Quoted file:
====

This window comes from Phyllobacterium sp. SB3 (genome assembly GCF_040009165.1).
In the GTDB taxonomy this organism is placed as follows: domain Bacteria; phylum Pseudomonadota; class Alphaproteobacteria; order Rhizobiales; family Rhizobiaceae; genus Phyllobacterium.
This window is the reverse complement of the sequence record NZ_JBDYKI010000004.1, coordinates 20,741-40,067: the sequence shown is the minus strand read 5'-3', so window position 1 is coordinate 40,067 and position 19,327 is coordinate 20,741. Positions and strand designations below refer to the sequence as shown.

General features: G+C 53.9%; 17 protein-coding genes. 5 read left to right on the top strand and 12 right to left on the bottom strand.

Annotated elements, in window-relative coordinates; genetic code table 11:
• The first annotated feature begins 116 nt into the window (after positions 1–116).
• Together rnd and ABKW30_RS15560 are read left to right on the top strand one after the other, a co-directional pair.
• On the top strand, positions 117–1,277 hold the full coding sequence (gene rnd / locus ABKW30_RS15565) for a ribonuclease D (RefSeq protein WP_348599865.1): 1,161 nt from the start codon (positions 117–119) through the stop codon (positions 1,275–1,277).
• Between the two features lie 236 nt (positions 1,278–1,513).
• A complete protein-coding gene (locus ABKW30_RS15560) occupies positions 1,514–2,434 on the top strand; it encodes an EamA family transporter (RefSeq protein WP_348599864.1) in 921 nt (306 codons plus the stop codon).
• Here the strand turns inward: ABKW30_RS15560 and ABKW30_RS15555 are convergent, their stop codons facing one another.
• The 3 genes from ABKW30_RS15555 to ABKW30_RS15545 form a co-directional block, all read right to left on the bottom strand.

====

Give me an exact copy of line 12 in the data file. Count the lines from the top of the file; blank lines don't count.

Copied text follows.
• The 3 genes from ABKW30_RS15555 to ABKW30_RS15545 form a co-directional block, all read right to left on the bottom strand.